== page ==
• As a real estate professional, could both of these store types co-exist in the same property? How could one lead customers to the other?

2) Develop retail as a standalone experience

Some of the most successful brands and retailers in the experience economy have become experiences in their own right. Looking at what your customers already do when they aren’t shopping will help evolve your retail experience to become more than just a transaction.

  • How can you think of your retail space as a destination rather than a means to an end?
    • What makes your property different?
    • How can shopping in it be an experience in and of itself?
    • How adaptable is your space to creating new retail experiences? How can you work with real estate professionals to execute these new experiences?
    • Can you renovate your retail space in a way that allows you to introduce new experiences over time?
    • Why should customers visit the store and keep coming back?
  • What data do you have on your customers to develop a product assortment that is most likely to sell in your type of retail space and geographic location?
    • As a real estate professional, how can you work with brands and retailers on your property to provide these geographic-specific and location-specific insights on visitors to the property?
  • What square footage, floor plan and store type—from vending machines to pop-ups, concession stands to traditional storefronts—will encourage the most shopping and maximize cost efficiency for your business?
    • As a real estate professional, how can you work with brands and retailers to develop the most effective floor plans for their stores?
  • Aside from your brick-and-mortar and/or online presence, what spaces does your customer base naturally inhabit?
    • How would you describe the potential shoppers that exist in your space and how can you manipulate them to buy more products? Are they frequent flyers? Concert goers? Hikers?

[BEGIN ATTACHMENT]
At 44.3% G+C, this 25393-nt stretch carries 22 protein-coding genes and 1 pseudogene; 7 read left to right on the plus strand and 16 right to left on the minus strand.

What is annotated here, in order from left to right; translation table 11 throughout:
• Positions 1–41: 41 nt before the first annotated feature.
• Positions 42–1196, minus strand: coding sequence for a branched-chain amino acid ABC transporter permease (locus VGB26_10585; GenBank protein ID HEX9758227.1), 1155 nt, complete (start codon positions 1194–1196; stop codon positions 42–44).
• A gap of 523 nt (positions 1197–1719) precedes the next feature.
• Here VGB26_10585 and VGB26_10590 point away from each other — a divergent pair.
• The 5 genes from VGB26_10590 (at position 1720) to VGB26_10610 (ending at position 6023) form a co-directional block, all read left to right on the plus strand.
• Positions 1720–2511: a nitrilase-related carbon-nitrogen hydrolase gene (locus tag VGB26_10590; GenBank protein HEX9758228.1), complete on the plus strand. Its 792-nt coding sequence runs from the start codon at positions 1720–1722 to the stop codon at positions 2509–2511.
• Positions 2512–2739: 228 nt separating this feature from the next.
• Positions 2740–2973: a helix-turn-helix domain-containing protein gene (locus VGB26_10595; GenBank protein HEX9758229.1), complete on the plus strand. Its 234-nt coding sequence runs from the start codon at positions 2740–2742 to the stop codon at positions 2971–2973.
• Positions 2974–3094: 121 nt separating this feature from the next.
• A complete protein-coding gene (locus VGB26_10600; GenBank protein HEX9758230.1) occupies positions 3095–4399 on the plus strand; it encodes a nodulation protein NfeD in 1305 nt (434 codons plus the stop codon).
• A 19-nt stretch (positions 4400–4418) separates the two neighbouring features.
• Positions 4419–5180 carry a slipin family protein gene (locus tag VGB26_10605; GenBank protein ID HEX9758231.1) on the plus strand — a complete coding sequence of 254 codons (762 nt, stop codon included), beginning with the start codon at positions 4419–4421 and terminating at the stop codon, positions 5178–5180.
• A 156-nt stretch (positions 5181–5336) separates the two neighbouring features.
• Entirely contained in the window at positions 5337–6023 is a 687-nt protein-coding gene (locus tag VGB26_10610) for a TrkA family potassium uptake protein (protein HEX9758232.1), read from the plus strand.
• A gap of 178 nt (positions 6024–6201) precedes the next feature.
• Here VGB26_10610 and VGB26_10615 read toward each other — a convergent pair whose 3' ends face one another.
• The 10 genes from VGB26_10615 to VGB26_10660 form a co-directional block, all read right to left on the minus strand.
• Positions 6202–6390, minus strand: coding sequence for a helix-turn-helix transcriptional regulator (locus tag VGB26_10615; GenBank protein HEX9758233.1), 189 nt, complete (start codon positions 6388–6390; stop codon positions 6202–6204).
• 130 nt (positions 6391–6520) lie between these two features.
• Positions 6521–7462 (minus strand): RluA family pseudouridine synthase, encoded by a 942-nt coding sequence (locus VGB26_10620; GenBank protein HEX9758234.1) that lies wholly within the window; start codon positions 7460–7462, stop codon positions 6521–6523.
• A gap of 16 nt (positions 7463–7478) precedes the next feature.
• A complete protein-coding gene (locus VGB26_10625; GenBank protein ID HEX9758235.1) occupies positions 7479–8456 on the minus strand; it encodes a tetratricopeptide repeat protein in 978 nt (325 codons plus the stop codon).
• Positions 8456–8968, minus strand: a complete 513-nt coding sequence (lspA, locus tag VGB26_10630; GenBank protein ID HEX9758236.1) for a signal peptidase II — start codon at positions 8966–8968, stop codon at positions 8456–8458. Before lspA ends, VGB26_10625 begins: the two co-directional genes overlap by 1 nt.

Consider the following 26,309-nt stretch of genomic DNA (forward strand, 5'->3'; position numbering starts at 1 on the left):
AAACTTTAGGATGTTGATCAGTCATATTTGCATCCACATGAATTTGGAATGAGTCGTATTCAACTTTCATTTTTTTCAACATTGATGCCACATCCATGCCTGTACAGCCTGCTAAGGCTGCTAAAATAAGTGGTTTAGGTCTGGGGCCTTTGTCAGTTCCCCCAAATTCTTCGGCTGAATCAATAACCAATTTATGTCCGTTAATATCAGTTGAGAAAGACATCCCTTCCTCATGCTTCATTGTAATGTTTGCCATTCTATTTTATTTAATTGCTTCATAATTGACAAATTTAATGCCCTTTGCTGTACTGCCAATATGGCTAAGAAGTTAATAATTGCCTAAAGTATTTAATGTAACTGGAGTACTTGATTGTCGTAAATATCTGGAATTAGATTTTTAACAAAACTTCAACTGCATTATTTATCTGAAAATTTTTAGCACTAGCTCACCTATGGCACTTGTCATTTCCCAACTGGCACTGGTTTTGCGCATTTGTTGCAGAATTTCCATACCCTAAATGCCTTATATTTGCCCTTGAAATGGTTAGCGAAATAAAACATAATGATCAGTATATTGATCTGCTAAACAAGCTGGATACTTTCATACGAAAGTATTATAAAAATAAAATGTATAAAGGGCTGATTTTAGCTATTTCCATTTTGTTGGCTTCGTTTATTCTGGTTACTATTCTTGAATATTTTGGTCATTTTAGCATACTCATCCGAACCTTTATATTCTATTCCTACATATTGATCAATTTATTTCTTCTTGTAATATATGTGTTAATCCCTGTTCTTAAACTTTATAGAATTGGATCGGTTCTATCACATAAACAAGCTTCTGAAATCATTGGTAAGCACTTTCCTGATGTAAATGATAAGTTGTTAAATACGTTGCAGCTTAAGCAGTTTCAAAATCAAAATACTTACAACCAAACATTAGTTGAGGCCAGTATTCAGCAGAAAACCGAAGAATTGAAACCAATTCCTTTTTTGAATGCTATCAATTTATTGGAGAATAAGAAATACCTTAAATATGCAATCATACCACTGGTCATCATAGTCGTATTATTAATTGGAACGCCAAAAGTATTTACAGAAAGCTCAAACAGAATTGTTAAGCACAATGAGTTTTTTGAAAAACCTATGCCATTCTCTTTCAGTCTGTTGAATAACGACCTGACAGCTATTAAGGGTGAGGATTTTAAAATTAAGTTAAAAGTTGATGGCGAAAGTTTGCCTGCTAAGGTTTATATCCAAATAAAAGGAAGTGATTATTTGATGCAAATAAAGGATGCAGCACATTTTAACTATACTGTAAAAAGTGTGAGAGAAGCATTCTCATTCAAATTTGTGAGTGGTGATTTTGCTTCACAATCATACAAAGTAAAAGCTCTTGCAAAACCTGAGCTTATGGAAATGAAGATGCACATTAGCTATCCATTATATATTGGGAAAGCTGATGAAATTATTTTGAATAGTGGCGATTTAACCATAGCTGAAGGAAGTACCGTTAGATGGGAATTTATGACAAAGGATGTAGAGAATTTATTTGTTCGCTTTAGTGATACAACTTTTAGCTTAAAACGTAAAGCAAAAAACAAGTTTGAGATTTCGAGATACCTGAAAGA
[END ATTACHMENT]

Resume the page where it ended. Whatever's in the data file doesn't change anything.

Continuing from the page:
• How could you sell your products in these spaces—airports, concert venues, parks?
      • As a real estate professional, how can you work with brands and retailers to set them up in locations that are best correspond to what they sell and how they sell it?
      • If you own a mall property, what lessons can you learn from airport retail, and vice versa? Could you incorporate vending machines onto your property? If so, which brands are likely to bring in the most vending machine sales?
  • What companies could you sponsor or collaborate with to build the experiential potential of your brand?
    • As a real estate professional, what tenants in your property might complement one another to create a new type of retail experience? What outside brands and retailers might you recommend to your tenants for a partnership?
  • How can you ensure that your retail experience is replicable, or pliable so that the experience remains fresh and customers continue to return to the store?

3) Make your brand a liveable experience

Many of the brands and retailers embedding their products in the travel industry are creating a culture that accompanies or surrounds what they sell. Brands like Away and XOJET have magazines and blogs, while West Elm and Equinox are imbuing their brands’ missions and values into the hospitality space. Building and encouraging a community and culture around your brand will serve your business in the long term, and keep customers coming back for more.

  • If your product is a travel commodity, how can you extend its life cycle and increase its value so it remains relevant beyond the travel experience?